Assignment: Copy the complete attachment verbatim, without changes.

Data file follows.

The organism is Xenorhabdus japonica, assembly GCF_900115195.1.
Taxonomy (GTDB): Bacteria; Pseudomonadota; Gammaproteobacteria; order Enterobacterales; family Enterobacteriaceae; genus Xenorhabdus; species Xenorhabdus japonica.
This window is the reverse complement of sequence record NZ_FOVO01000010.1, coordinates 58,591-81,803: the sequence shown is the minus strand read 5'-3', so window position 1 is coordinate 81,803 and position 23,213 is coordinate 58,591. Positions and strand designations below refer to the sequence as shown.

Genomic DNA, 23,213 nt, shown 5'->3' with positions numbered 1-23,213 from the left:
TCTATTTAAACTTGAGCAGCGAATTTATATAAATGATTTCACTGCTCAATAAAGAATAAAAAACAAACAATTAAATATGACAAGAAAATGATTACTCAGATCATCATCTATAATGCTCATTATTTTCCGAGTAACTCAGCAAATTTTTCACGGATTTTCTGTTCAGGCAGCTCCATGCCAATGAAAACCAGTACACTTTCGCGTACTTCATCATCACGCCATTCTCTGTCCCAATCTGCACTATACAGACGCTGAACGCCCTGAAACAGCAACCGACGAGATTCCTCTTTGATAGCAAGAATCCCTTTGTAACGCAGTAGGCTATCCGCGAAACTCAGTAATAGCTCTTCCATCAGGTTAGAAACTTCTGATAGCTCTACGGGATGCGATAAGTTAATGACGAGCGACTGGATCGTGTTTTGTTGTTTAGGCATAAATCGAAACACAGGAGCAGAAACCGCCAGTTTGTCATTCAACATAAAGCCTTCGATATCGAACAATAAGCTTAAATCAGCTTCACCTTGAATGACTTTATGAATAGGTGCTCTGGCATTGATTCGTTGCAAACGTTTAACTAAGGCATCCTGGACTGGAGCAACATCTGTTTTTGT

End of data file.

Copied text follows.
The organism is Xenorhabdus japonica, assembly GCF_900115195.1.
Taxonomy (GTDB): Bacteria; Pseudomonadota; Gammaproteobacteria; order Enterobacterales; family Enterobacteriaceae; genus Xenorhabdus; species Xenorhabdus japonica.
This window is the reverse complement of sequence record NZ_FOVO01000010.1, coordinates 58,591-81,803: the sequence shown is the minus strand read 5'-3', so window position 1 is coordinate 81,803 and position 23,213 is coordinate 58,591. Positions and strand designations below refer to the sequence as shown.

Genomic DNA, 23,213 nt, shown 5'->3' with positions numbered 1-23,213 from the left:
TCTATTTAAACTTGAGCAGCGAATTTATATAAATGATTTCACTGCTCAATAAAGAATAAAAAACAAACAATTAAATATGACAAGAAAATGATTACTCAGATCATCATCTATAATGCTCATTATTTTCCGAGTAACTCAGCAAATTTTTCACGGATTTTCTGTTCAGGCAGCTCCATGCCAATGAAAACCAGTACACTTTCGCGTACTTCATCATCACGCCATTCTCTGTCCCAATCTGCACTATACAGACGCTGAACGCCCTGAAACAGCAACCGACGAGATTCCTCTTTGATAGCAAGAATCCCTTTGTAACGCAGTAGGCTATCCGCGAAACTCAGTAATAGCTCTTCCATCAGGTTAGAAACTTCTGATAGCTCTACGGGATGCGATAAGTTAATGACGAGCGACTGGATCGTGTTTTGTTGTTTAGGCATAAATCGAAACACAGGAGCAGAAACCGCCAGTTTGTCATTCAACATAAAGCCTTCGATATCGAACAATAAGCTTAAATCAGCTTCACCTTGAATGACTTTATGAATAGGTGCTCTGGCATTGATTCGTTGCAAACGTTTAACTAAGGCATCCTGGACTGGAGCAACATCTGTTTTTGT